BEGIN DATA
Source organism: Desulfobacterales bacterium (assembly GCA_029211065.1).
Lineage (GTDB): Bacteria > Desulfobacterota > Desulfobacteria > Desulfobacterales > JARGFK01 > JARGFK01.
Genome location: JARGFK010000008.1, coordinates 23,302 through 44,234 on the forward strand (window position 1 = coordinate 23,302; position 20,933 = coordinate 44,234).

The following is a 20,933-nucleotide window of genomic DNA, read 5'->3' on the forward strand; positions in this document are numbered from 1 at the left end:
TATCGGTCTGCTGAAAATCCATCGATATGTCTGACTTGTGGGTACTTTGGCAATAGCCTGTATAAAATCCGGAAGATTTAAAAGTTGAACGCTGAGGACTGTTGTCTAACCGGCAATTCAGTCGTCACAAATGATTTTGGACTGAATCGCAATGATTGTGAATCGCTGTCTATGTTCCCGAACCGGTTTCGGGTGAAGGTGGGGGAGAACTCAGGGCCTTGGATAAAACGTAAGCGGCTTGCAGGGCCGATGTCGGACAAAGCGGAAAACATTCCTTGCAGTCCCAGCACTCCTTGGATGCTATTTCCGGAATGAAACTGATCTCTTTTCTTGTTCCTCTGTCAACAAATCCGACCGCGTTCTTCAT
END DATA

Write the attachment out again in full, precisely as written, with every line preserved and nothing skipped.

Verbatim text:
Source organism: Desulfobacterales bacterium (assembly GCA_029211065.1).
Lineage (GTDB): Bacteria > Desulfobacterota > Desulfobacteria > Desulfobacterales > JARGFK01 > JARGFK01.
Genome location: JARGFK010000008.1, coordinates 23,302 through 44,234 on the forward strand (window position 1 = coordinate 23,302; position 20,933 = coordinate 44,234).

The following is a 20,933-nucleotide window of genomic DNA, read 5'->3' on the forward strand; positions in this document are numbered from 1 at the left end:
TATCGGTCTGCTGAAAATCCATCGATATGTCTGACTTGTGGGTACTTTGGCAATAGCCTGTATAAAATCCGGAAGATTTAAAAGTTGAACGCTGAGGACTGTTGTCTAACCGGCAATTCAGTCGTCACAAATGATTTTGGACTGAATCGCAATGATTGTGAATCGCTGTCTATGTTCCCGAACCGGTTTCGGGTGAAGGTGGGGGAGAACTCAGGGCCTTGGATAAAACGTAAGCGGCTTGCAGGGCCGATGTCGGACAAAGCGGAAAACATTCCTTGCAGTCCCAGCACTCCTTGGATGCTATTTCCGGAATGAAACTGATCTCTTTTCTTGTTCCTCTGTCAACAAATCCGACCGCGTTCTTCAT